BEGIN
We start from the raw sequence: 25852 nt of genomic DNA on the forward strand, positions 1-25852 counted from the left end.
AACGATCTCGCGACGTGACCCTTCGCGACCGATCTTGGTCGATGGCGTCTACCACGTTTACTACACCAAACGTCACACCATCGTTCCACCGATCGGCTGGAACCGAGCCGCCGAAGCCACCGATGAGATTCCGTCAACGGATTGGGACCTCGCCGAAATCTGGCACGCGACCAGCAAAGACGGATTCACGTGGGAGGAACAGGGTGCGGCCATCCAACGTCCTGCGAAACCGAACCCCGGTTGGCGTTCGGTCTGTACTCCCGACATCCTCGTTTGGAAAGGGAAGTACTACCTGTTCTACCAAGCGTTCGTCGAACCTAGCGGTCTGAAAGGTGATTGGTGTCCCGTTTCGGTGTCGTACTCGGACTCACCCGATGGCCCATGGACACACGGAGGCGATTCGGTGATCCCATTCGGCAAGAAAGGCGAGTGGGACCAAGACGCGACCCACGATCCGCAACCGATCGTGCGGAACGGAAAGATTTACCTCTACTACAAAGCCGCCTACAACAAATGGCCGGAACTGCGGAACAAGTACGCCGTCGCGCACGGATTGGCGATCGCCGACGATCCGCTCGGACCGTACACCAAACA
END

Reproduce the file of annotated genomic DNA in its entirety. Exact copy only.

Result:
We start from the raw sequence: 25852 nt of genomic DNA on the forward strand, positions 1-25852 counted from the left end.
AACGATCTCGCGACGTGACCCTTCGCGACCGATCTTGGTCGATGGCGTCTACCACGTTTACTACACCAAACGTCACACCATCGTTCCACCGATCGGCTGGAACCGAGCCGCCGAAGCCACCGATGAGATTCCGTCAACGGATTGGGACCTCGCCGAAATCTGGCACGCGACCAGCAAAGACGGATTCACGTGGGAGGAACAGGGTGCGGCCATCCAACGTCCTGCGAAACCGAACCCCGGTTGGCGTTCGGTCTGTACTCCCGACATCCTCGTTTGGAAAGGGAAGTACTACCTGTTCTACCAAGCGTTCGTCGAACCTAGCGGTCTGAAAGGTGATTGGTGTCCCGTTTCGGTGTCGTACTCGGACTCACCCGATGGCCCATGGACACACGGAGGCGATTCGGTGATCCCATTCGGCAAGAAAGGCGAGTGGGACCAAGACGCGACCCACGATCCGCAACCGATCGTGCGGAACGGAAAGATTTACCTCTACTACAAAGCCGCCTACAACAAATGGCCGGAACTGCGGAACAAGTACGCCGTCGCGCACGGATTGGCGATCGCCGACGATCCGCTCGGACCGTACACCAAACA